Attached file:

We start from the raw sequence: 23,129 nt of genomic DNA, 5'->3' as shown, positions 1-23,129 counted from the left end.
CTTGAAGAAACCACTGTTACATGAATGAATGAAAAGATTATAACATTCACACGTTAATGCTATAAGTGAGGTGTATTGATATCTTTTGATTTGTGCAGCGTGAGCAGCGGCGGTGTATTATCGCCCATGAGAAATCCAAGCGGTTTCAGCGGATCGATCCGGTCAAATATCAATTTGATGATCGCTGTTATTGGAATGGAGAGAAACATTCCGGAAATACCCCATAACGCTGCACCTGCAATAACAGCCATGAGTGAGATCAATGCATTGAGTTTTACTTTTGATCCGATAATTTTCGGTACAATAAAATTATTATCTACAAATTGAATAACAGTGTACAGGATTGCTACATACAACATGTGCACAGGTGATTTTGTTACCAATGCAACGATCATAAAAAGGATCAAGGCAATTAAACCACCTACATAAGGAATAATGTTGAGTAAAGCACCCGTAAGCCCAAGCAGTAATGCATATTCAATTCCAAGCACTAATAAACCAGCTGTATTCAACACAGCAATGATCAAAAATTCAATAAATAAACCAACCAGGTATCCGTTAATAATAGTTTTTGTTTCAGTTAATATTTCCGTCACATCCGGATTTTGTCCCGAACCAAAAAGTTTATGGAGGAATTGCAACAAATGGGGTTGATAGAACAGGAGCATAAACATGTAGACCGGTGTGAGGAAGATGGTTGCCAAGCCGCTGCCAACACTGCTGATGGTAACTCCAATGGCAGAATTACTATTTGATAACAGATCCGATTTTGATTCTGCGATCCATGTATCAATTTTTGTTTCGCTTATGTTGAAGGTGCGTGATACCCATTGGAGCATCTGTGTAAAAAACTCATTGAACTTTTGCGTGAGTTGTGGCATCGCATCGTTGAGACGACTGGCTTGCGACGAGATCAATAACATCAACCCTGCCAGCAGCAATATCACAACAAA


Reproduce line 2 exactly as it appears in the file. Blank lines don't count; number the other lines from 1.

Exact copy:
CTTGAAGAAACCACTGTTACATGAATGAATGAAAAGATTATAACATTCACACGTTAATGCTATAAGTGAGGTGTATTGATATCTTTTGATTTGTGCAGCGTGAGCAGCGGCGGTGTATTATCGCCCATGAGAAATCCAAGCGGTTTCAGCGGATCGATCCGGTCAAATATCAATTTGATGATCGCTGTTATTGGAATGGAGAGAAACATTCCGGAAATACCCCATAACGCTGCACCTGCAATAACAGCCATGAGTGAGATCAATGCATTGAGTTTTACTTTTGATCCGATAATTTTCGGTACAATAAAATTATTATCTACAAATTGAATAACAGTGTACAGGATTGCTACATACAACATGTGCACAGGTGATTTTGTTACCAATGCAACGATCATAAAAAGGATCAAGGCAATTAAACCACCTACATAAGGAATAATGTTGAGTAAAGCACCCGTAAGCCCAAGCAGTAATGCATATTCAATTCCAAGCACTAATAAACCAGCTGTATTCAACACAGCAATGATCAAAAATTCAATAAATAAACCAACCAGGTATCCGTTAATAATAGTTTTTGTTTCAGTTAATATTTCCGTCACATCCGGATTTTGTCCCGAACCAAAAAGTTTATGGAGGAATTGCAACAAATGGGGTTGATAGAACAGGAGCATAAACATGTAGACCGGTGTGAGGAAGATGGTTGCCAAGCCGCTGCCAACACTGCTGATGGTAACTCCAATGGCAGAATTACTATTTGATAACAGATCCGATTTTGATTCTGCGATCCATGTATCAATTTTTGTTTCGCTTATGTTGAAGGTGCGTGATACCCATTGGAGCATCTGTGTAAAAAACTCATTGAACTTTTGCGTGAGTTGTGGCATCGCATCGTTGAGACGACTGGCTTGCGACGAGATCAATAACATCAACCCTGCCAGCAGCAATATCACAACAAA